The aim of this study is to contribute to a better understanding of the use of the Internet among women over 65 years old in Uruguay. This project is part of my PhD dissertation.

The dissertation design combines mixed methods. Based on the theoretical framework of social support and life course (Phillips et al, 2010), a quantitative approach was taken first to identify the variables that impact on the use of the Internet (Caballero, 2014). A logistic regression showed that 65+ women living alone have higher probability of using the Internet than those who do not. Those who have children living abroad and those living with partner at home, have more chance of using the Internet. Age showed the lower -and negative- impact (Caballero, 2016).

Second, an ongoing qualitative approach was taken. A purposive sample was designed using the two categories in Table 1, and a snowball sampling was taken to find participants. I designed two instruments for data gathering: a questionnaire and a semi-structured interview (Robertson & Hale, 2011). The questionnaire includes measures of loneliness; social support; family network composition; subjective health status; satisfaction with life as a whole; and subjective perception of the impact of the use of the Internet on their relationships; as well as socioeconomic indicators. The semi structured interview emulates the logic of life stories by asking participants to introduce themselves, to describe a usual day at the present and to share the story of their life. Specific questions for participants using the Internet were included.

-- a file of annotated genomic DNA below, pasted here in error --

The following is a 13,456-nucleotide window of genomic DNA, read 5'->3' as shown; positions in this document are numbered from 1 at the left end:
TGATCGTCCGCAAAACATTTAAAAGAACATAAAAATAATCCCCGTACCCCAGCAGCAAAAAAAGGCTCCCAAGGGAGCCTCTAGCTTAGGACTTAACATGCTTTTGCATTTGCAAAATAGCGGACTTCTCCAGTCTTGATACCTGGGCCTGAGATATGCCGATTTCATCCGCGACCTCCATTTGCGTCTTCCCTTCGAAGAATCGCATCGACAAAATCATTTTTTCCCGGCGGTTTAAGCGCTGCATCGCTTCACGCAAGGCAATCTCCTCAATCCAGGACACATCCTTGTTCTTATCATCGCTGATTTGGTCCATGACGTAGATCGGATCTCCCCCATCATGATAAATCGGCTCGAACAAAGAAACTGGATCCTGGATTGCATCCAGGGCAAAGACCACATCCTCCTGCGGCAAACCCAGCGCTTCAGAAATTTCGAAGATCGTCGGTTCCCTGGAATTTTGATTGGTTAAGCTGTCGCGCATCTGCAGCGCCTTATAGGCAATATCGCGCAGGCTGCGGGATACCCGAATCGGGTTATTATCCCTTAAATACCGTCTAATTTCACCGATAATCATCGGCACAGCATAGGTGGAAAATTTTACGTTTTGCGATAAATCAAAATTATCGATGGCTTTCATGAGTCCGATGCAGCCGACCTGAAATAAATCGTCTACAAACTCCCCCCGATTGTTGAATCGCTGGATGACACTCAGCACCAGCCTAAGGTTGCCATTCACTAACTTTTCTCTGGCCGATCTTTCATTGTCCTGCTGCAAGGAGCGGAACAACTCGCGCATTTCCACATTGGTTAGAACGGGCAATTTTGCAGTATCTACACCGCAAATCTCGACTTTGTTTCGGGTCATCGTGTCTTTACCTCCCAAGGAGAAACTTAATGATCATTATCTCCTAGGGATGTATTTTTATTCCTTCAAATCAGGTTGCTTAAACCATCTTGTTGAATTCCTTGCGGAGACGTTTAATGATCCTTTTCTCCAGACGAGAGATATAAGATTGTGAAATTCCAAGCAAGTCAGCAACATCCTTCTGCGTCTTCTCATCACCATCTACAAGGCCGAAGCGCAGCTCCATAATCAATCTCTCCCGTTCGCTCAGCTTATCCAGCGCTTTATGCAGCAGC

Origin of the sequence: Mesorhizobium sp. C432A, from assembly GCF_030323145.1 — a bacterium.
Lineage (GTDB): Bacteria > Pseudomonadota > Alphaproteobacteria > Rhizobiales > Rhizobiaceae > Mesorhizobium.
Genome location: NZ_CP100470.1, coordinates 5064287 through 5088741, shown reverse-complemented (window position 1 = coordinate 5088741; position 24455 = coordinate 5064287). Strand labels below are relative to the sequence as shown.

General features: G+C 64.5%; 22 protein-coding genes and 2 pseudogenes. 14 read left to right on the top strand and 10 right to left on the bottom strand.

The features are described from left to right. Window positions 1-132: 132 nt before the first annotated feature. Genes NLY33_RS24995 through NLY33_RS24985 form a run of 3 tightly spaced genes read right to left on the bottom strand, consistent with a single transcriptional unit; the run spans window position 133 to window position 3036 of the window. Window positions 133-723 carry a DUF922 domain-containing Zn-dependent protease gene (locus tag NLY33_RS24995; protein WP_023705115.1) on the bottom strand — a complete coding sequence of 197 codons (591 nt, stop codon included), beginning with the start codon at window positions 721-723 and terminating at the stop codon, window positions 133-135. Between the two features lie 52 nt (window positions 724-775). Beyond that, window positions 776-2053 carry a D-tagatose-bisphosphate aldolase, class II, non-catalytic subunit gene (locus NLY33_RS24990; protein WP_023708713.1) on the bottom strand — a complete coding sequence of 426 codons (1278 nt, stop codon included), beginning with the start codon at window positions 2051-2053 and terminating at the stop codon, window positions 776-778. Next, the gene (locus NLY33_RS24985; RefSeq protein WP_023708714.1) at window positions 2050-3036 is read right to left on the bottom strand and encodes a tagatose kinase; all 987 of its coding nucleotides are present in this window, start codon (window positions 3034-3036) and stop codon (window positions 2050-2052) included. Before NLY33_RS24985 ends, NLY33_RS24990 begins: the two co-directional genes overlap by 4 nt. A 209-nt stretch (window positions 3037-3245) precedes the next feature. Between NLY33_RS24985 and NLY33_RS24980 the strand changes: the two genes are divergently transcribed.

So far, I conducted 23 interviews, 20 of them in a low income neighborhood (see below). More participants who do not live alone and do not use the Internet shall be interviewed.

Interviews already conducted:

  • a- Live alone and do not use the Internet (6).
  • b- Live alone and use the Internet (7).
  • c- Do not live alone and do not use the Internet (3)
  • d- Do not live alone and use the Internet (7)

The inductive logic and the qualitative fieldwork are not guided by the number of interviews, nor is the grounded reasoning (Mason, 2010). So it is time to start analyzing the data gathered up to now to find out which categories emerge from the field, and then continue interviewing following a theoretical sampling process until saturation.

The project expected outcome is the first analysis draft, including a descriptive analysis of the questionnaire data, as well as the profile of the theoretical sample. This information will serve as raw data for a future journal article.

Soledad Caballero, Open University of Catalonia


Research Area:
Telecommunication Technologies

ACT Partner:
IN3, Open University of Catalonia

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